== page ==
Next up is Lora v. United States, presenting an issue of federal criminal sentencing. District courts have discretion to impose either consecutive or concurrent sentences unless a statute mandates otherwise. Section 924(c)(1)(D)(ii) of Title 18, which imposes penalties for using or carrying a firearm during and in relation to a crime of violence or drug-trafficking crime, specifies that sentences imposed “under this subsection” must run consecutive to other sentences. Efrain Lora was convicted and sentenced for a drug-trafficking-related murder under a different subsection, Section 924(j). Lora therefore argued that the district court had discretion to impose concurrent sentences because Section 924(j) creates an offense distinct from Section 924(c)(1)(D)(ii). But the U.S. Court of Appeals for the 2nd Circuit ruled that the district court was required to impose consecutive sentences because it concluded that Section 924(j) is essentially an aggravated form of the Section 924(c) offense.

Lora argues that four circuit courts have reached the same conclusion as the 2nd Circuit, and at least two circuits have disagreed. The government acknowledges what it calls a “narrow conflict in the circuits as to whether [Section] 924(c)’s consecutive-sentence mandate applies to a conviction for the greater-included offense under [Section] 924(j).” But it argues that the issue “has limited practical importance” and notes that the Supreme Court has repeatedly denied cert on the issue.

Lastly, we have Coinbase, Inc. v. Bielski. Under Section 16(a) of the Federal Arbitration Act, an interlocutory appeal “may be taken from an order … denying an application … to compel arbitration.” The Supreme Court held in Griggs v. Provident Consumer Disc. Co. that an appeal “divests the district court of its control over those aspects of the case involved in the appeal.” Coinbase, a cryptocurrency exchange, contends that six circuits have held that a non-frivolous appeal of the denial of a motion to compel arbitration divests the district court of jurisdiction over a case, thereby automatically staying proceedings in the district court. But it contends that three circuits have held that such an appeal does not divest the district court of jurisdiction over the underlying litigation, and the appealing party must obtain a stay pending appeal pursuant to the traditional discretionary test or else face ongoing district court litigation pending appeal.

The joint petition involves two underlying disputes, involving separate putative class actions brought by users of Coinbase. When they sued, Coinbase sought to compel arbitration under a clause in the standard user agreement, and the district court refused to compel arbitration. While those appeals are pending, Coinbase sought to stay district court proceedings, the district courts refused, and then the 9th Circuit also refused to stay district court proceedings. Coinbase sought an emergency stay (and requested expedition) from the Supreme Court, which denied the request. Later, the district court in one of the two underlying actions stayed the case pending appeal as a matter of its discretion. One of the two respondents argues that the granting of a discretionary stay underscores the case’s lack of importance. We’ll find out soon what the Supreme Court thinks.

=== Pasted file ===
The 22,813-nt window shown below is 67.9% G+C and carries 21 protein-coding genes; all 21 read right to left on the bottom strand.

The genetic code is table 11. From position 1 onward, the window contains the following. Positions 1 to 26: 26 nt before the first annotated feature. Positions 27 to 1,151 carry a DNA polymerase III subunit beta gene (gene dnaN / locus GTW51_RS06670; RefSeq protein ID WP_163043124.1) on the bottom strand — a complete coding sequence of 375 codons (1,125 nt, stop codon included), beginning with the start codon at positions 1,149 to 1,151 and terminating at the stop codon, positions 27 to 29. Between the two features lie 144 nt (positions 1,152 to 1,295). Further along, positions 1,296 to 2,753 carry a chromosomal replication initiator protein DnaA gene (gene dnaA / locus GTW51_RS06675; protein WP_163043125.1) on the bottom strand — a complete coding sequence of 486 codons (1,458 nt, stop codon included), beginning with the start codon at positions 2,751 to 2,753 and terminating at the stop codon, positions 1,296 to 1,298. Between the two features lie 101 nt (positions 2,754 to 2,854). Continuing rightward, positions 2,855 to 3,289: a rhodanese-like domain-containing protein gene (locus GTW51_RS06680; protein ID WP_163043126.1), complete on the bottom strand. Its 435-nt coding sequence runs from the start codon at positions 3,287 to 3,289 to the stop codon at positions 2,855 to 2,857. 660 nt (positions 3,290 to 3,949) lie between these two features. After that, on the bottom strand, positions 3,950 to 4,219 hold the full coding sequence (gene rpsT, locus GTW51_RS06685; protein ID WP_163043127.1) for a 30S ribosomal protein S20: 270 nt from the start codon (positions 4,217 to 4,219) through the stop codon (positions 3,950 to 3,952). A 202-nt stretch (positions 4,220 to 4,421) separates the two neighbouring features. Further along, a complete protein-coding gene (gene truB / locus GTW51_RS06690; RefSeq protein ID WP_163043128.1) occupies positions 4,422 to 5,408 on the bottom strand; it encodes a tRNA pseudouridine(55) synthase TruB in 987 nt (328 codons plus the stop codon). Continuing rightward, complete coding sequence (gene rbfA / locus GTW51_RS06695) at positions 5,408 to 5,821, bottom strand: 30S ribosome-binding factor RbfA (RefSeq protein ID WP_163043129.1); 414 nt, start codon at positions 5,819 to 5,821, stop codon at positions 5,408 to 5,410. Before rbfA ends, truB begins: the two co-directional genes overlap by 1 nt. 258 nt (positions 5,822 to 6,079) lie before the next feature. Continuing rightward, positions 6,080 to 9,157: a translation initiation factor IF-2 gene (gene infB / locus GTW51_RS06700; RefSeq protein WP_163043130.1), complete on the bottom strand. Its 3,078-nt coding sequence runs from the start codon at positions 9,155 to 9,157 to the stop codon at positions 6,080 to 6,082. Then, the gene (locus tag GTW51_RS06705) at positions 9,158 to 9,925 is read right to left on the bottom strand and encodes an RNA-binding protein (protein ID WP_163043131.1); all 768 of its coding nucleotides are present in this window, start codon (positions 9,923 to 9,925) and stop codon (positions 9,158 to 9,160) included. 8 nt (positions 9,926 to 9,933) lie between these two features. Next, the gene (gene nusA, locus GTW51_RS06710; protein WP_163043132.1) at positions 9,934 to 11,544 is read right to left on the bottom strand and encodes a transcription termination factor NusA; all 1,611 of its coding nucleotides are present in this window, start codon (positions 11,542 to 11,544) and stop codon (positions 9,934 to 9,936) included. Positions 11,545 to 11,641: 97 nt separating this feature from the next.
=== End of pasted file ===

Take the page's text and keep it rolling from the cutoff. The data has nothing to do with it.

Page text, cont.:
Until next time, stay safe! 

New Relists

Polselli v. Internal Revenue Service, 22-1599
Issue: Whether the exception in I.R.C. § 7609(c)(2)(D)(i) to the notice requirements for an Internal Revenue Service summons on third-party recordkeepers applies only when the delinquent taxpayer owns or has a legal interest in the summonsed records, as the U.S. Court of Appeals for the 9th Circuit has held, or whether the exception applies to a summons for anyone’s records whenever the IRS thinks that person’s records might somehow help it collect a delinquent taxpayer’s liability, as the U.S. Courts of Appeals for the 6th and 7th Circuits have held.
(relisted after the Dec. 2 conference)

Lora v. United States, 22-49
Issue: Whether 18 U.S.C. § 924(c)(1)(D)(ii), which provides that “no term of imprisonment imposed … under this subsection shall run concurrently with any other term of imprisonment,” is triggered when a defendant is convicted and sentenced under 18 U.S.C. § 924(j).
(relisted after the Dec. 2 conference)

Coinbase, Inc. v. Bielski, 22-105
Issue: Whether a non-frivolous appeal of the denial of a motion to compel arbitration ousts a district court’s jurisdiction to proceed with litigation pending appeal.
(relisted after the Dec. 2 conference)

United States v. Hansen, 22-179
Issue: Whether the federal criminal prohibition against encouraging or inducing unlawful immigration for commercial advantage or private financial gain, in violation of 8 U.S.C. § 1324(a)(1)(A)(iv) and (B)(i), is facially unconstitutional on First Amendment overbreadth grounds.
(relisted after the Dec. 2 conference)

Returning Relists

Escobar v. Texas, 21-1601
Disclosure: Goldstein & Russell, P.C., whose attorneys contribute to SCOTUSblog in various capacities, is among the counsel to petitioner in this case.
Issue: Whether the Texas Court of Criminal Appeals erred in holding that the prosecution’s reliance on admittedly false DNA evidence to secure petitioner’s conviction and death sentence is consistent with the due process clause of the 5th Amendment because there is no reasonable likelihood that the false DNA evidence could have affected the judgment of the jury.
(relisted after the Nov. 4, Nov. 10, Nov. 18 and Dec. 2 conferences)

Counterman v. Colorado, 22-138
Issue: Whether, to establish that a statement is a “true threat” unprotected by the First Amendment, the government must show that the speaker subjectively knew or intended the threatening nature of the statement, or whether it is enough to show that an objective “reasonable person” would regard the statement as a threat of violence.
(relisted after the Nov. 18 and Dec. 2 conferences)